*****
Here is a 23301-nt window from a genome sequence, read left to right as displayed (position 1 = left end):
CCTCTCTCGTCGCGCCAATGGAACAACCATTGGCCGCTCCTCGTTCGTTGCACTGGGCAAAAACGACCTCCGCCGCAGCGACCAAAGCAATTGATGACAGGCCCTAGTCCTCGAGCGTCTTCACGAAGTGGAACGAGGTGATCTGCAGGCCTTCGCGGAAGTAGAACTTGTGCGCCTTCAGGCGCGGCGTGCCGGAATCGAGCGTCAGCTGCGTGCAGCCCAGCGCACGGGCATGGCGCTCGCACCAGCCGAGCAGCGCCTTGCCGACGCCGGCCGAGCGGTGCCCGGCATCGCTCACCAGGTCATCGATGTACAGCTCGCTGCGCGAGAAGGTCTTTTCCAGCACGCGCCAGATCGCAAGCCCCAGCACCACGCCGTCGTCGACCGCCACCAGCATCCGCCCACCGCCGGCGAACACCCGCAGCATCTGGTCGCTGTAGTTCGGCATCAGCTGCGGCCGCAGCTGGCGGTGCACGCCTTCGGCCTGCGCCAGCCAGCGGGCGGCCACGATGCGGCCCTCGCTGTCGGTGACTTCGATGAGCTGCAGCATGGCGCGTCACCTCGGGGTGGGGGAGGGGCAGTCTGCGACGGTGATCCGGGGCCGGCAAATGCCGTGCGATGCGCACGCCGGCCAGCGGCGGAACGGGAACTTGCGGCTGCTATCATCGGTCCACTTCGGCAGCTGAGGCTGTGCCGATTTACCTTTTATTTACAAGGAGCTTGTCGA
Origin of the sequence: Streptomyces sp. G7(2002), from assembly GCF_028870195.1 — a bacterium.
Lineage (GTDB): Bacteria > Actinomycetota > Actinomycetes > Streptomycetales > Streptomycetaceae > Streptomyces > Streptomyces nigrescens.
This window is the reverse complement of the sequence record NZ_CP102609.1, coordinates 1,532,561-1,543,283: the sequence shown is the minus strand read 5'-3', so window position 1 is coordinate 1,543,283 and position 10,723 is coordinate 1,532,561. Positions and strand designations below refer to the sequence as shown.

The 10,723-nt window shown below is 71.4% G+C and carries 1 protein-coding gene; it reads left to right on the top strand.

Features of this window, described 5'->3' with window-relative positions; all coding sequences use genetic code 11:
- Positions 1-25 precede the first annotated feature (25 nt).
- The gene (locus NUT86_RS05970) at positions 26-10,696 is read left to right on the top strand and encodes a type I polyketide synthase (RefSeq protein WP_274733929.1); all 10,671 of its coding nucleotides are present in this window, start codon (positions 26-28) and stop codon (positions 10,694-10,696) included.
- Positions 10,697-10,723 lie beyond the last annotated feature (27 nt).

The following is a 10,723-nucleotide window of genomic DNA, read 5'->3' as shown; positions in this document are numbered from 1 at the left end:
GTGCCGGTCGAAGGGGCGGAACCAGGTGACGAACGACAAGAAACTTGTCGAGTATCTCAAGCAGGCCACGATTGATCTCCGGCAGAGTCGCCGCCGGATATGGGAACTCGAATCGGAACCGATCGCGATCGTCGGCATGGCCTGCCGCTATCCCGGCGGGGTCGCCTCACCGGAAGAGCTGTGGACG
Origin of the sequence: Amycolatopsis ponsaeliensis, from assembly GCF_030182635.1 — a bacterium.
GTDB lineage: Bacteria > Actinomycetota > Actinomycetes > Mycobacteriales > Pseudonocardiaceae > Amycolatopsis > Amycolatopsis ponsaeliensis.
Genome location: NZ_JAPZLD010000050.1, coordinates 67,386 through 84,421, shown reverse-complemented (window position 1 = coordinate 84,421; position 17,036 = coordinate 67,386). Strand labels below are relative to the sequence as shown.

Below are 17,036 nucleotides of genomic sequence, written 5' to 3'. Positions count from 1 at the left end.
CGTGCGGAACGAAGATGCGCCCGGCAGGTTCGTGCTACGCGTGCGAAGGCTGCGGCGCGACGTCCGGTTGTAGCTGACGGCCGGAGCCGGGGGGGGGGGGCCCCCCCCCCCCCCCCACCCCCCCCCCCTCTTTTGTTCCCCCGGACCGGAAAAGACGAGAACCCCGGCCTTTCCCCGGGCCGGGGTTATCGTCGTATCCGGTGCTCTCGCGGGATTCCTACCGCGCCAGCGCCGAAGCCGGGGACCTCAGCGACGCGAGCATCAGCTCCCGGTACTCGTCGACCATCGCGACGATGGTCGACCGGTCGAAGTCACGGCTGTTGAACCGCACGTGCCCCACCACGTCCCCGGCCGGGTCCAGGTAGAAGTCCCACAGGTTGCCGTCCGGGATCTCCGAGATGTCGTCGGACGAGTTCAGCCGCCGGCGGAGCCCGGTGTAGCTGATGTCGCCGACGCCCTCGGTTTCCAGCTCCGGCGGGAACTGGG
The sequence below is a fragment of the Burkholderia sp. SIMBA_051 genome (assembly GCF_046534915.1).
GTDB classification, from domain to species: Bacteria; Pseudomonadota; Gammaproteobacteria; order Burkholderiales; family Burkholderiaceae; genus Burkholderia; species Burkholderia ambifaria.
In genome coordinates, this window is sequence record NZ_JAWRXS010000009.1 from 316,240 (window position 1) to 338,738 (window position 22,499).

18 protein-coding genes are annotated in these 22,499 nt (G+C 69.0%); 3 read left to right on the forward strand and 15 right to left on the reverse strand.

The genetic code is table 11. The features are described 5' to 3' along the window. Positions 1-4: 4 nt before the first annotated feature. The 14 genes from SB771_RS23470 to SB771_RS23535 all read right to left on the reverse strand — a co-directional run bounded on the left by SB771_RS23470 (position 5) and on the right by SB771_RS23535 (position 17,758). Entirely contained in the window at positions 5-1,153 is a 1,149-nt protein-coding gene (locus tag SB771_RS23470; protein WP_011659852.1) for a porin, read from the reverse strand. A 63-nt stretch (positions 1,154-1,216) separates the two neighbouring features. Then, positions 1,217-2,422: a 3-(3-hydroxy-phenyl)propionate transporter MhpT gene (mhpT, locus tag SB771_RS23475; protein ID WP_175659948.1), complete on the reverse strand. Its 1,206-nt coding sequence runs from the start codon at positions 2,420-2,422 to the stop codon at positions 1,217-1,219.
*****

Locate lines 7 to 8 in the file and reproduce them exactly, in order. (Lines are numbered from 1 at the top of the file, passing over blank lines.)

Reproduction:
Features of this window, described 5'->3' with window-relative positions; all coding sequences use genetic code 11:
- Positions 1-25 precede the first annotated feature (25 nt).